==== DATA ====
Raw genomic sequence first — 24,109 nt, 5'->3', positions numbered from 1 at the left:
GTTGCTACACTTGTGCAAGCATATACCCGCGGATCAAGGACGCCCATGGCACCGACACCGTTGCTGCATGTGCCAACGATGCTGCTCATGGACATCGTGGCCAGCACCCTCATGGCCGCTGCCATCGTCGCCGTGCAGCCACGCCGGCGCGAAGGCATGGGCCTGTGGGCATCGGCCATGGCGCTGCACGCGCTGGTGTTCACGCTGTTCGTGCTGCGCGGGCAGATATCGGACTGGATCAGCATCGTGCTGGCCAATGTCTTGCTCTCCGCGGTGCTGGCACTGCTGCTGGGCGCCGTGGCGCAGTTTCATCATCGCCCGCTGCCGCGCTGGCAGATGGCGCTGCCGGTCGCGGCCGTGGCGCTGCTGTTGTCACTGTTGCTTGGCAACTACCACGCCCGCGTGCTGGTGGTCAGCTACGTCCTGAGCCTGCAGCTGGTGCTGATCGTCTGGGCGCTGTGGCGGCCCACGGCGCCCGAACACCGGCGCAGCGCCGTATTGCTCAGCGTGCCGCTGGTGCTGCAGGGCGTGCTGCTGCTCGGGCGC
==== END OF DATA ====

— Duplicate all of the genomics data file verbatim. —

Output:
Raw genomic sequence first — 24,109 nt, 5'->3', positions numbered from 1 at the left:
GTTGCTACACTTGTGCAAGCATATACCCGCGGATCAAGGACGCCCATGGCACCGACACCGTTGCTGCATGTGCCAACGATGCTGCTCATGGACATCGTGGCCAGCACCCTCATGGCCGCTGCCATCGTCGCCGTGCAGCCACGCCGGCGCGAAGGCATGGGCCTGTGGGCATCGGCCATGGCGCTGCACGCGCTGGTGTTCACGCTGTTCGTGCTGCGCGGGCAGATATCGGACTGGATCAGCATCGTGCTGGCCAATGTCTTGCTCTCCGCGGTGCTGGCACTGCTGCTGGGCGCCGTGGCGCAGTTTCATCATCGCCCGCTGCCGCGCTGGCAGATGGCGCTGCCGGTCGCGGCCGTGGCGCTGCTGTTGTCACTGTTGCTTGGCAACTACCACGCCCGCGTGCTGGTGGTCAGCTACGTCCTGAGCCTGCAGCTGGTGCTGATCGTCTGGGCGCTGTGGCGGCCCACGGCGCCCGAACACCGGCGCAGCGCCGTATTGCTCAGCGTGCCGCTGGTGCTGCAGGGCGTGCTGCTGCTCGGGCGC